Sicklesteel Provides Muscle for Historic Project
May 2007 - When the City of Seattle recently made the decision to update some of its historic infrastructure, it called on Sicklesteel Cranes to do the job.
The Fremont Bridge, which originally opened on July 4, 1917, required seismic retrofitting and upgrading, including the replacement of the existing approaches. The work was no easy matter: As one of only six Lake Washington ship canal bridges linking the northern end of Seattle to downtown, the Fremont bridge, standing just 30 feet above the water, rises for marine traffic on an average of 35 times per day, making it one of the busiest bascule drawbridges in the world.
In explaining the choice of the Seattle, Washington based crane company for the demanding job, Meredith Daniels, Fremont Bridge Project Manager for Mowat Construction, explained, “Sicklesteel continues to lead the industry by providing experienced lift coordinators, talented and certified crane operators, professional engineering staff, and the broadest range of equipment available in the Pacific Northwest.”
Indeed, since the inception of CCO crane operator certification, Sicklesteel Cranes, Inc., Seattle, WA, under the leadership of company president, Thom Sicklesteel, has been a strong supporter of the program developed and administered by the National Commission for the Certification of Crane Operators (NCCCO). Sicklesteel operators began taking the CCO written examinations back in 1996. For the past two years, CCO certification has been a requirement for crane operators and mechanics alike.
Sicklesteel employs more than 80 employees who perform work in Washington, Oregon and Idaho. The company, which has been providing professional lifting assistance in the Pacific Northwest since 1937, offers lifting capabilities up to 650 tons through a broad range of equipment.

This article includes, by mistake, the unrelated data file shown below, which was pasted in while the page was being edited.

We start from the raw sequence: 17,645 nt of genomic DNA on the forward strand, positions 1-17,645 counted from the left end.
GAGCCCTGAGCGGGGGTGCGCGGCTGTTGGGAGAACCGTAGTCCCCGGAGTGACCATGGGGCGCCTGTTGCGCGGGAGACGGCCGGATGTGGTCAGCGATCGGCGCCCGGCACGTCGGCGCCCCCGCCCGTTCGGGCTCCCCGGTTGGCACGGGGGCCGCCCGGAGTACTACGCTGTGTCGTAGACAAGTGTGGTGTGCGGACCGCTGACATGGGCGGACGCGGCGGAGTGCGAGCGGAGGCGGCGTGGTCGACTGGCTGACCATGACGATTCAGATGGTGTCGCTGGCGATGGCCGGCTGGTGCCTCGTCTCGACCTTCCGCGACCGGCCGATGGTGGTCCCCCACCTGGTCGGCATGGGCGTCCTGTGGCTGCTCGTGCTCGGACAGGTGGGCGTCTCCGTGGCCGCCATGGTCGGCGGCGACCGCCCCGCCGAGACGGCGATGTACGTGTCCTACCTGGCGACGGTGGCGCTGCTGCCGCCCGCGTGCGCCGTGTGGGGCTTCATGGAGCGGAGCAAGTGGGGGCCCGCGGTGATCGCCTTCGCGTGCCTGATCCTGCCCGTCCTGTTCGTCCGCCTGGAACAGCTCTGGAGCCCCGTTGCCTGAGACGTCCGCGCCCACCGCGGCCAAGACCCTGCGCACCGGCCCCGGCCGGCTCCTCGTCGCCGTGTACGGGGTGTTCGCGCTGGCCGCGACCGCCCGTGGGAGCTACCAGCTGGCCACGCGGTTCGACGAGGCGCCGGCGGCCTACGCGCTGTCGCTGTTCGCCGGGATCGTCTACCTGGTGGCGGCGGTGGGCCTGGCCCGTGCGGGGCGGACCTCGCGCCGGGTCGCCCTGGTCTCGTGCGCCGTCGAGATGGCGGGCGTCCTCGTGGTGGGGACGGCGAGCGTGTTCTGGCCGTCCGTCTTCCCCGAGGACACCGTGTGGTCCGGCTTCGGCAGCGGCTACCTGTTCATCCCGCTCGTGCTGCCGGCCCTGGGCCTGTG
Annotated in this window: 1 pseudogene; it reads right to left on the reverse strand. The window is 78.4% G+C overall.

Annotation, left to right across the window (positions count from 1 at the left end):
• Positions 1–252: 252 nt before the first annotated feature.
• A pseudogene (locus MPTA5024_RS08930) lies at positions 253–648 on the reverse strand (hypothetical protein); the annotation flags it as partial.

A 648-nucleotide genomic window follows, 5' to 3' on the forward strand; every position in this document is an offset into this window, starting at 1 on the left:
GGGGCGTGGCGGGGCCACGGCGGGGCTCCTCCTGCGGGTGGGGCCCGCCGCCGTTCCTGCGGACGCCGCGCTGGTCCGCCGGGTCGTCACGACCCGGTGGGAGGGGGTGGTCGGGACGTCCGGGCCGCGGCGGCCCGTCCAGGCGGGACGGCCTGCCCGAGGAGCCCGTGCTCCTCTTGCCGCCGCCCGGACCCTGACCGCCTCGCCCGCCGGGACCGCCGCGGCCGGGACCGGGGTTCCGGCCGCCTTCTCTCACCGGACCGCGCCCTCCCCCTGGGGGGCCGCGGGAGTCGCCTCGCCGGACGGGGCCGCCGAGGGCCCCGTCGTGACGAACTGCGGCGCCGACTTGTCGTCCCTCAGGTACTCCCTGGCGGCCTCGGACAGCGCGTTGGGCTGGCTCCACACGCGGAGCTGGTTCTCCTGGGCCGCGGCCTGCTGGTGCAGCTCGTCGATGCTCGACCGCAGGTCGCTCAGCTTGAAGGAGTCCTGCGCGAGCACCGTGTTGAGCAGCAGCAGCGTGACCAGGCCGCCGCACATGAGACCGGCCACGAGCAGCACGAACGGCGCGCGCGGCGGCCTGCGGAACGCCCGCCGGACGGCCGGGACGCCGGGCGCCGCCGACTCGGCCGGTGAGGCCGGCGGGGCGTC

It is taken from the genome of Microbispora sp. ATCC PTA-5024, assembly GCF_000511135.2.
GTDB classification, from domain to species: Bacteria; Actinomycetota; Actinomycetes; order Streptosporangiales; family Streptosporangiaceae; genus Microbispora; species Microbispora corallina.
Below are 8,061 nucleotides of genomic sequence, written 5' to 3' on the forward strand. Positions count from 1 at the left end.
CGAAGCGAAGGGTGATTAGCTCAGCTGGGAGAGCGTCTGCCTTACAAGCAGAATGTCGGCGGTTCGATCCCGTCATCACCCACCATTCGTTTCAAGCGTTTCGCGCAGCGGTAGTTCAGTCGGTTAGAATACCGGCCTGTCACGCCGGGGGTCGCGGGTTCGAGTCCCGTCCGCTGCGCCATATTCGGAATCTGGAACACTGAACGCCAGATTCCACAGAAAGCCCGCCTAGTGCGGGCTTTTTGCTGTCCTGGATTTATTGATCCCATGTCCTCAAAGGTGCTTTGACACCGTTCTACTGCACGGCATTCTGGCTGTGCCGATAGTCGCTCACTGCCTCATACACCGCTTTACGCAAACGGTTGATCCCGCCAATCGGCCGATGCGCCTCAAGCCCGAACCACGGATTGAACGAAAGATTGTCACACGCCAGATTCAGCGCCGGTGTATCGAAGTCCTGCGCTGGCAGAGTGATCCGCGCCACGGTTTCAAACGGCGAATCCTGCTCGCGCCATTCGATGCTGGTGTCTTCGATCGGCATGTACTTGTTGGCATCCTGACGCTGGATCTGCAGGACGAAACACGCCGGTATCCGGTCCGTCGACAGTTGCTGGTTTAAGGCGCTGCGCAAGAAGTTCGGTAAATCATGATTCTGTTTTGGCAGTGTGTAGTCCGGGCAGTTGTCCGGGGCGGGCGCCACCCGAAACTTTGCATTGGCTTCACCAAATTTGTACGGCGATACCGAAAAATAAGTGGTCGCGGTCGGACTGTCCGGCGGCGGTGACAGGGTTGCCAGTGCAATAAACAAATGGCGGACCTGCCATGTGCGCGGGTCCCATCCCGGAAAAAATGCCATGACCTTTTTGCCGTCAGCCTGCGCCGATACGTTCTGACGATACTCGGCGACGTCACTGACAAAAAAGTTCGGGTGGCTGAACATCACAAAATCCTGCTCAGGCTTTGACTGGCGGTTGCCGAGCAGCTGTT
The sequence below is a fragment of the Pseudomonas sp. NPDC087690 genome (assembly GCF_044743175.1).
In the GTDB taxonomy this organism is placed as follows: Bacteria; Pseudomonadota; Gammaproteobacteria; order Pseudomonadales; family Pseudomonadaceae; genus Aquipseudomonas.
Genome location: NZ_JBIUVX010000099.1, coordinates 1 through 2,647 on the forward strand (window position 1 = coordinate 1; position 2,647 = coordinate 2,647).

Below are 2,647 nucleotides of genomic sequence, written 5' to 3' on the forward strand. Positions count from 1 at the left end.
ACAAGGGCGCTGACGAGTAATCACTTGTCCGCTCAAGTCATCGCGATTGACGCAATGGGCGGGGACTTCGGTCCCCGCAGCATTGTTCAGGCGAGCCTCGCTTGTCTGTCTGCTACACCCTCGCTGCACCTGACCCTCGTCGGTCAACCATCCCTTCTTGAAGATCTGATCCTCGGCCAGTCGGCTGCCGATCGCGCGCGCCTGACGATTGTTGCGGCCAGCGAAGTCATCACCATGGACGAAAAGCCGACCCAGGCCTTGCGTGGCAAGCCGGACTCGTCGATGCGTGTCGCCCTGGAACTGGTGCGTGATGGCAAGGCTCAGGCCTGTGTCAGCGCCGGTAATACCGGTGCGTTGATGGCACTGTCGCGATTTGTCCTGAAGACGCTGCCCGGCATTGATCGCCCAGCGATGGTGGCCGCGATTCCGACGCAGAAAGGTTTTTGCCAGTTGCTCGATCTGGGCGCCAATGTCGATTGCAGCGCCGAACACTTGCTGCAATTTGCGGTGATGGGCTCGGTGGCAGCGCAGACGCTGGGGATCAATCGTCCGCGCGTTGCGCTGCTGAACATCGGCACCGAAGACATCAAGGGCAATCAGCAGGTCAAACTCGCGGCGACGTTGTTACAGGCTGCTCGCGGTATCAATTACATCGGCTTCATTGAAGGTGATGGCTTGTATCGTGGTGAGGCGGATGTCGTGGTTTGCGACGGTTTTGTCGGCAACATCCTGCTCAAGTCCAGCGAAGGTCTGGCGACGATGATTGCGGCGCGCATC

Due to the complexity of the Fremont Bridge project, and the tight clearances on both approaches, Sicklesteel provided a lift coordinator to assist the primary contractor on the project from the planning stages through the implementation of the lift plan. The development of the lift plan took into consideration the restricted access and crane sizing by manipulating the sequence to provide maximize utilization and minimize cost while keeping safety a priority and allowing the operation of the bridge to continue.
Sicklesteel drew on the lifting power of some of its larger hydraulic cranes to set the girders on the job that weighed in excess of over 190,000 pounds. Cranes used in the operation included a Demag AC 1600 650 ton, a Demag AC 1300 500 ton, a Demag AC 1020 450 ton, and a Demag 6155 280 ton crane, which provided both multiple and single crane lifts during this complex project and helped the company complete each phase ahead of schedule and under budget.
It’s typical of the leadership role that Thom Sicklesteel espouses that, in requiring CCO certification of his employees, he should become certified himself. “It’s only fair if our company safety plan requires our operators to be trained, tested and certified, then our supervisors, including myself, should participate as well,” he explains.
Sicklesteel is no stranger to that role. After the Kingdome crane accidents in 1995, Thom was an active participant in the development of the Washington Crane Safety Association and served as its Chairman. More recently he provided expert testimony in Washington State’s House of Representatives and Senate as the state’s new crane operator certification law was being written.